Lions in Action: Changing Lives in Morocco

About 20 percent of Morocco’s population lives at or below the poverty line. Young children often miss out on the nutrition needed for their growing bodies, as well as the education necessary for their expanding minds. Many adult women, including the growing number of single mothers, never had the opportunity to attend school and lack job skills such as the ability to read or write.

The Lions Step In

The Rabat Chelleh Lions Club saw the challenges uneducated women with children faced on their own. The Lions wanted to provide hope to these families and help meet the national goal of promoting literacy. By establishing a school for women that includes a preschool and education center for their children, Lions are fulfilling the needs of the entire family. “It was our dream for a long time and now many children are receiving an education,” said Nicole Mejjati, a member of the Rabat Chelleh Lions Club.

Hard Work Pays Off

The Lions who work at the center as tutors, mentors and role models are changing the lives of Moroccan women – one family at a time. While the youngest students play with blocks in one classroom, older students learn Arabic and French in another area. All students receive a hot meal, which for some, is their only meal of the day. “We are very proud and happy because these children have learned to read and write,” said Lion Khadija Guedira.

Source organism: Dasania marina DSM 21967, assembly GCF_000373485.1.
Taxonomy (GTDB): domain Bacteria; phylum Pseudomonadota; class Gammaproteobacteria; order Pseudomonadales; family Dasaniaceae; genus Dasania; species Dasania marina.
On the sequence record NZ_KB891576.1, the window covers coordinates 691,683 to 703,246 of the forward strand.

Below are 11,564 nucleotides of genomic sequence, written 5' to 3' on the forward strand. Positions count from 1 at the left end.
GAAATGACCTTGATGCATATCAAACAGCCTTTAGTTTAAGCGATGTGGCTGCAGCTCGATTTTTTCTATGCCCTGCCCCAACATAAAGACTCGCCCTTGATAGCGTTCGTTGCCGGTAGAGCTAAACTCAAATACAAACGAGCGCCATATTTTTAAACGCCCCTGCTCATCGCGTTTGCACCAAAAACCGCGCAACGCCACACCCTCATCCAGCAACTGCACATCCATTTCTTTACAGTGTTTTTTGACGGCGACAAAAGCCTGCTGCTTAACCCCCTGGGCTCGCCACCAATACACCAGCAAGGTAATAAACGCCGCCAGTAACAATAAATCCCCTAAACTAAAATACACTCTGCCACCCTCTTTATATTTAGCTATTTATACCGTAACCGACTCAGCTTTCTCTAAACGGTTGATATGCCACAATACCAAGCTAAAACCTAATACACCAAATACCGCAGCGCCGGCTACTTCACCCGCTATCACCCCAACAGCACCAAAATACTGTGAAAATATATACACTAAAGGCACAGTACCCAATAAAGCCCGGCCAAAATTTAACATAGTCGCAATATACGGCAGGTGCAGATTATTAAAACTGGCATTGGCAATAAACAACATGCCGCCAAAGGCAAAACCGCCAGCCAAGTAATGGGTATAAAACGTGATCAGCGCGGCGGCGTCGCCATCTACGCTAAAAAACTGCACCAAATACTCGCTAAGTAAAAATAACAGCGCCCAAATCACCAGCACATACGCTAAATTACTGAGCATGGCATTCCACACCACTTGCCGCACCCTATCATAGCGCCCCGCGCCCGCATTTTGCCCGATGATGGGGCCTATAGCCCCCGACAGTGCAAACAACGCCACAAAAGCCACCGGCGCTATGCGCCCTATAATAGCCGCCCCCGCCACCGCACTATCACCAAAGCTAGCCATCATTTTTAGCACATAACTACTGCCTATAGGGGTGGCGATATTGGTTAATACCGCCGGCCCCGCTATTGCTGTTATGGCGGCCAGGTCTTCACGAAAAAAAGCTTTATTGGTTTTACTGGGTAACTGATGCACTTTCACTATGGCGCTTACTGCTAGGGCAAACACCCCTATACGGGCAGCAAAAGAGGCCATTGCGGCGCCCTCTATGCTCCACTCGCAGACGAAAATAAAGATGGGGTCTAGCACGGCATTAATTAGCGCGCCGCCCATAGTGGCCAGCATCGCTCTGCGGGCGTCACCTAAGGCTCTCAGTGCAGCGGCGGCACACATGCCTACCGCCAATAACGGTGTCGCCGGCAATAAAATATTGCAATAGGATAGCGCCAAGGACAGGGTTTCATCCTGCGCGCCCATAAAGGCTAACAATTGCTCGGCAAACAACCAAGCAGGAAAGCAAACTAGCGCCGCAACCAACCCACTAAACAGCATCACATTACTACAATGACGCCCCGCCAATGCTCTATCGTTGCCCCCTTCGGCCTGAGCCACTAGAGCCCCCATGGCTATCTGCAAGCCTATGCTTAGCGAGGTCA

These services allow mothers time to work on their own education. In a country where 55 percent of women older than 15 cannot read or write, these vital skills empower the students. “I never learned to read or write until I came here,” said student Fatima Meden. “Yesterday, I cried in the center because I’m so happy to be able to learn.”

Fast Facts

Without the assistance of Lions, 70 percent of the students could not afford school supplies or textbooks. The school teaches traditional subjects such as reading and writing, and also gives the women skills such as sewing to help them find jobs.

Make It Happen: Encourage Literacy in Your Community

  • Why did the club decide on this project? »
    After the government launched a nationwide initiative to increase literacy, we wanted to get involved. This is a very poor area in which divorced or widowed women are unable to get jobs because of a lack of educational resources. We wanted to give them the tools to survive and improve their lives and the lives of their children.
  • How did the club start this project? »
    To stop the cycle of poverty, we needed to not only embrace the women, but also their children. We established a preschool so the children could also learn.
  • How do you fund this project? »
    We continuously fundraise to ensure the school has all the resources it needs to educate and empower both women and their children.
  • What kind of resources does it take to keep this project running? »
    Not only does this project require tireless fundraising, but it also employs hands-on service including tutoring and mentoring by our Lions.
  • Any special words of advice? »
    Be flexible and open to new ideas. Observe your community to discover their needs, then get their input on your project to keep it thriving and successful.

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